The XX Factor:
A Review of The End of Men by Christina Sweeney-Baird
Reviewed by Katie McIvor
I had some complaints recently about the tendency to market UK science-fiction novels as ‘thrillers’ in the hopes of attracting a mainstream audience (see my review in Issue #8 of Etherea). Christina Sweeney-Baird’s fascinating, fast-paced debut novel, The End of Men, also falls into this camp, with its near-future exploration of a world in which a devastating virus has appeared out of nowhere and swept across the globe. If that sounds uncomfortably familiar, you may be interested to know that the novel was actually written in 2018–19, well in advance of COVID-19. The fact that it was published in 2021, smack in the middle of a real-life global pandemic, makes The End of Men impossible to read without being constantly stunned by its eery prescience.
An astonishing number of parallels match up. The virus originates with animal-to-human transmission; people can carry and spread it asymptomatically; we see characters sitting two metres apart and avoiding enclosed public spaces. There’s even a guy trapped on a cruise ship. Unlike COVID-19, however, this virus only affects “men” (or, more accurately, people with Y chromosomes), and the death rate among those affected is extremely high. The gene sequence which provides protection from the virus is present only in X chromosomes, so people with XX chromosomes can transmit the virus but are not at risk. Around ten percent of people with XY chromosomes are also immune, while the other ninety percent, give or take a few lucky survivors, die within days of catching the virus.
It’s a terrifying concept, and Sweeney-Baird wastes no time diving into the raw horror of it. The story is split between various narrators, giving an intense, intimate picture of the characters’ experiences. One of the main recurring narrators is Amanda, an A&E doctor in Glasgow, who treats the man subsequently identified Patient Zero. At least, she attempts to treat him, but it quickly becomes clear there is nothing doctors can do to save the victims of this new virus. While Amanda tries to persuade the authorities to pay attention, the rest of the country plods on indifferently until it’s too late. “It seemed so quotidian; the flu,” remarks Catherine, an anthropologist. Over the next few weeks, men drop like flies, while women struggle to come to terms with what is happening.
There are a lot of genuinely harrowing passages in this novel. Amanda is trapped at home, scared to go to work and powerless to help her family, despite all her medical training. Catherine flees to an empty cottage in the countryside, in a desperate, hopeless bid to protect her three-year-old son. The three hundred passengers stranded on a cruise ship off the coast of Iceland, unable to return to shore or receive supplies, battle against panic and starvation. Meanwhile, in New Zealand, the “Birth Quarantine Programme” involves separating newborn babies from their mothers to prevent infection – although the horror of this pales in comparison to the Scottish delivery ward where baby boys are born to inevitable infection, with only a ten percent survival rate.
Having killed off the majority of the male characters in the first half, however, the breakneck pace of the novel inevitably tails off as the “Male Plague” progresses and the survivors begin to rebuild. The focus is now on restoring the population, with governments making predictable yet unpopular decisions about how to allocate their supplies of donor sperm. What started as a terrifying race against time, as families were torn apart by the Plague, winds down into a mostly uninspiring assessment of how humanity might cope in the aftermath of a sudden reduction in population.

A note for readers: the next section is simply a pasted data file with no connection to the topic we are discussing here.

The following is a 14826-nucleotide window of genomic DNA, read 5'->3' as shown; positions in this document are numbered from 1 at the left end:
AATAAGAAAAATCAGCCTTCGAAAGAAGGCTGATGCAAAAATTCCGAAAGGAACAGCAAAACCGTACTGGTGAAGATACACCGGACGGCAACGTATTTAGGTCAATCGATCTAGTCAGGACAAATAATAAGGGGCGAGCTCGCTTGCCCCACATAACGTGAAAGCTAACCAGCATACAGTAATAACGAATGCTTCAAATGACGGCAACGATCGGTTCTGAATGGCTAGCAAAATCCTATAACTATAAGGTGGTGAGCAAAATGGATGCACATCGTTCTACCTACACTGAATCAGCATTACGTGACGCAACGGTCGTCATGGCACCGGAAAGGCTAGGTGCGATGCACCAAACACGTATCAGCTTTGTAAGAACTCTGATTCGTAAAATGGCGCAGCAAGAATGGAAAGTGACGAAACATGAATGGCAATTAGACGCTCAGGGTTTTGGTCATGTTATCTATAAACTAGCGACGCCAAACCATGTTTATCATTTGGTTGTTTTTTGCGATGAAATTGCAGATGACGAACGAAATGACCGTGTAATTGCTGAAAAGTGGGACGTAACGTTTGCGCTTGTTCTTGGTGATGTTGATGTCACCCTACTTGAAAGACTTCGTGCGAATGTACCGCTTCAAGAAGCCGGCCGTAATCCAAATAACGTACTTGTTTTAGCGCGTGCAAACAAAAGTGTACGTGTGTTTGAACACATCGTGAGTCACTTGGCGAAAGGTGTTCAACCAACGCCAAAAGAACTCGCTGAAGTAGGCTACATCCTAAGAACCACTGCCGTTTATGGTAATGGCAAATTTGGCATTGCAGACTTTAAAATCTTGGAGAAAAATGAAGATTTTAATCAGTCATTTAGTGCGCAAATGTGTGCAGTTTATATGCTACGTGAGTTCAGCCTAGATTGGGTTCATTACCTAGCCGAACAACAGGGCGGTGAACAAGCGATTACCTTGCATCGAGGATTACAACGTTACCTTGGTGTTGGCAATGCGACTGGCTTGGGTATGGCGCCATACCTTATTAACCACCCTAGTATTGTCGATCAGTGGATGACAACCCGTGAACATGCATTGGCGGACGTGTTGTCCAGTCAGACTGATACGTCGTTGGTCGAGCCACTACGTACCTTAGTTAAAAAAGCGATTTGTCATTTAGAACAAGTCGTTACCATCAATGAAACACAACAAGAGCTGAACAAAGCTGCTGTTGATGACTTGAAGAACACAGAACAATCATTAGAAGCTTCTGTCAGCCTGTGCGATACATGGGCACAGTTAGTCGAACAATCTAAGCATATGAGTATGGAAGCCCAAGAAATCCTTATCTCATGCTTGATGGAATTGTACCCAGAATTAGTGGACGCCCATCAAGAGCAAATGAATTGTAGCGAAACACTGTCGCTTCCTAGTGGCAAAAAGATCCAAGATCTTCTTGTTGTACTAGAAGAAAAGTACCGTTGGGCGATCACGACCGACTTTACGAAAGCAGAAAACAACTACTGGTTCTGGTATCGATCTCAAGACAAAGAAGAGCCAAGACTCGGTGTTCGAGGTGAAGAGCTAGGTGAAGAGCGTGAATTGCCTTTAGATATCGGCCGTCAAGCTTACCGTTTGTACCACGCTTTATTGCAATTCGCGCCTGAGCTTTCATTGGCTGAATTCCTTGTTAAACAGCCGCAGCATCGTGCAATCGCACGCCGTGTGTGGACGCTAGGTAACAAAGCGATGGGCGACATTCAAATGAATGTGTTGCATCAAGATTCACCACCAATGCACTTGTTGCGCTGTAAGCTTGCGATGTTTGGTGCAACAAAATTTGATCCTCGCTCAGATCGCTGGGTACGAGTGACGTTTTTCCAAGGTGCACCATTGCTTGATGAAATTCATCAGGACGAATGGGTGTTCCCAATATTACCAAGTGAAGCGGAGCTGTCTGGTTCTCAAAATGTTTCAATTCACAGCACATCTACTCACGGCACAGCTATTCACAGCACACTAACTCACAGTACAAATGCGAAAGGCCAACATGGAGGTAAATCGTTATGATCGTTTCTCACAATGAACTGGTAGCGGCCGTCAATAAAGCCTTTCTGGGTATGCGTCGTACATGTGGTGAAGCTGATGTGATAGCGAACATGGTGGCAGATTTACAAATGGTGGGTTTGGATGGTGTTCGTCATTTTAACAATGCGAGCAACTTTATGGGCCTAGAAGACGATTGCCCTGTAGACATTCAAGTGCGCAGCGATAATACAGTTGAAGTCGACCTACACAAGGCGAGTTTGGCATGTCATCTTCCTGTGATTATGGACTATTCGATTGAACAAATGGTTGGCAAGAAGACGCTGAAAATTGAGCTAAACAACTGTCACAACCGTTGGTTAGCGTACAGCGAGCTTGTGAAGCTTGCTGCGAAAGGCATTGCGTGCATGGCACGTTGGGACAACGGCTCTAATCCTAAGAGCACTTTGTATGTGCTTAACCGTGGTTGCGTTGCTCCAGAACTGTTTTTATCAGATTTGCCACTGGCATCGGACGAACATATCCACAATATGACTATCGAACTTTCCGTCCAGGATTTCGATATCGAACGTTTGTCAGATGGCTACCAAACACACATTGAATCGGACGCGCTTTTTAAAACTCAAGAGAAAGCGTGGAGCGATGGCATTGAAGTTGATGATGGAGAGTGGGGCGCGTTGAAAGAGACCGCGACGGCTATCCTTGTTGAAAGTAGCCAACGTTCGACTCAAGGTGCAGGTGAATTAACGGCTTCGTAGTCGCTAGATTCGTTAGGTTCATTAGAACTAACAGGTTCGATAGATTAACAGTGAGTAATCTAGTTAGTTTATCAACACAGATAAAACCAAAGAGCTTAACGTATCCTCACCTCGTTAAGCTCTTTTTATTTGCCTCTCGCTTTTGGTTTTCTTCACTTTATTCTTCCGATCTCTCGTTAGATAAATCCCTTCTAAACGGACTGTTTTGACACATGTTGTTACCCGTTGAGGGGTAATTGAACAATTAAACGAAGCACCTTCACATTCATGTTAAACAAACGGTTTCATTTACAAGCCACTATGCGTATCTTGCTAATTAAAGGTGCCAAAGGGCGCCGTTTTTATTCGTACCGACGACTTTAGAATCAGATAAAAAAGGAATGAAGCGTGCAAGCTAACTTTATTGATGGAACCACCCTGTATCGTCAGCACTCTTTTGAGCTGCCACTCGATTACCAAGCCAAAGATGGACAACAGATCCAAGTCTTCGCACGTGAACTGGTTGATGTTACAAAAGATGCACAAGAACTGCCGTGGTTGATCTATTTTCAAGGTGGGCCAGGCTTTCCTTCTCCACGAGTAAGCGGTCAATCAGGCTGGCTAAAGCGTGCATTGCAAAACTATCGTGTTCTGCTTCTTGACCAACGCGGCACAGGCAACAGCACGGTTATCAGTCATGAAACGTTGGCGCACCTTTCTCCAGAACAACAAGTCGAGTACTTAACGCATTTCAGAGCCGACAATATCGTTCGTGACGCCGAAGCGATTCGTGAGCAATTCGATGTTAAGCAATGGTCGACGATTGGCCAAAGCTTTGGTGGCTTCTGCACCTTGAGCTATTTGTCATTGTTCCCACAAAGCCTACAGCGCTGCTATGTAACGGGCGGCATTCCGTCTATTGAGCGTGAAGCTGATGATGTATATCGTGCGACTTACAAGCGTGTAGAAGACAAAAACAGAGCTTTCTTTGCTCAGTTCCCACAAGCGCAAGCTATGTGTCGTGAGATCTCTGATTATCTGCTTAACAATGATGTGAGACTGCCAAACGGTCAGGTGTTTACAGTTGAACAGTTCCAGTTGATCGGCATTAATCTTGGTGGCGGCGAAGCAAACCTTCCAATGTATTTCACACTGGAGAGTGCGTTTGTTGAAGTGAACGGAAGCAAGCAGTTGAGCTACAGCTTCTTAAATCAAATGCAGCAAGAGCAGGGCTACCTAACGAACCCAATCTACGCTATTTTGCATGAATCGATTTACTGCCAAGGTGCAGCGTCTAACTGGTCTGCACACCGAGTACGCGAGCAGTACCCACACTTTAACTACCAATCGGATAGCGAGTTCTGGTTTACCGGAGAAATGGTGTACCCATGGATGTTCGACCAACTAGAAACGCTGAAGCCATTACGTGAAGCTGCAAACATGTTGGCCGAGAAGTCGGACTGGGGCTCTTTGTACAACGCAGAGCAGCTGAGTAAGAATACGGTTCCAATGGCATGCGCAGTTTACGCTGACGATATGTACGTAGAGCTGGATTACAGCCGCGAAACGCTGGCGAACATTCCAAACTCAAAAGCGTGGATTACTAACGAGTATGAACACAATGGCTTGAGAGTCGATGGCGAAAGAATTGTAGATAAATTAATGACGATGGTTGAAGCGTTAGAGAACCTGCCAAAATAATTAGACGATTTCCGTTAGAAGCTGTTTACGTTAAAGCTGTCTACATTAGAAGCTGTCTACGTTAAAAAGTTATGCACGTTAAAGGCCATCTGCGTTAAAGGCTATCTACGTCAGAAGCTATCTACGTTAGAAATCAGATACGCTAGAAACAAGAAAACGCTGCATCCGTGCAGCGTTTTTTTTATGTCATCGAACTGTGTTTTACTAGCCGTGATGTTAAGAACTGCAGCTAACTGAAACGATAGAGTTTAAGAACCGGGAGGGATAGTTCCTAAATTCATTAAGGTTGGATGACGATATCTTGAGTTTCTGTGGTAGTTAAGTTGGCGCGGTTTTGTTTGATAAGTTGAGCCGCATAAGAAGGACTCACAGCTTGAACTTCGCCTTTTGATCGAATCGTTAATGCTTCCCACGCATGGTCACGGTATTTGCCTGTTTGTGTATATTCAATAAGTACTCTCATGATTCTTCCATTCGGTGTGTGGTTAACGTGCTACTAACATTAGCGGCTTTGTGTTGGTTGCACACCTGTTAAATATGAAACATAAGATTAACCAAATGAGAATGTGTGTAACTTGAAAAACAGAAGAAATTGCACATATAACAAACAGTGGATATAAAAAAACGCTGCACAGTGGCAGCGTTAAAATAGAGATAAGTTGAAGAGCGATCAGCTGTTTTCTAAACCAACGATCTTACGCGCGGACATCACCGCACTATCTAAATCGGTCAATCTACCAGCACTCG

The use of multiple narrators works extremely well. Short segments keep things snappy, and moving between different points of view allows Sweeney-Baird to paint a broad picture of the developing global pandemic without ever resorting to obvious exposition. I found the novel’s snarky, energetic tone consistently entertaining, though it didn’t allow for much variation in voice between the different characters. The narrators are predominantly white, upper-middle-class, professional women, which makes for a limited set of experiences. We get some brief glimpses of more interesting characters – I kept hoping we’d see more of Rosamie, a Filipino nanny working for a rich, nasty couple in Singapore – but there’s almost no representation of working-class or disadvantaged characters. Even more worryingly for a novel with such a heavy focus on gender, there’s only one trans character, whose brief appearance consists of a discussion about suicide rates in the LGBTQ+ community, followed by a vomit-inducing cis saviour speech from Amanda. Intergender and non-binary people don’t get a mention at all.
Despite its representational flaws, though, this novel is well worth a read, if only for the brain-melting weirdness of reading about a fictional pandemic while living through a real one. At every turn I was astonished by Sweeney-Baird’s powers of prediction. Possibly the most surreal moment, though, was reading the Author’s Note. “I’m sitting in my flat in central London in lockdown,” Sweeney-Baird wrote in April 2020. “I leave the house once a day for exercise, and shop for food and other essentials once a week. I don’t know when I’ll next see my family.” I can’t have been the only person reading that in 2022 – on the train to work, surrounded by maskless faces – thinking, Did any of that really, actually happen? Doesn’t it sound mad? Doesn’t it all sound a bit too much like… science fiction?
Katie McIvor grew up in Scotland and studied at the University of Cambridge. She now lives in England and works at a language library, where she is surrounded by books and films in over 200 languages.
When not struggling to alphabetise Japanese textbooks, she likes to go on long walks with her husband and two dogs.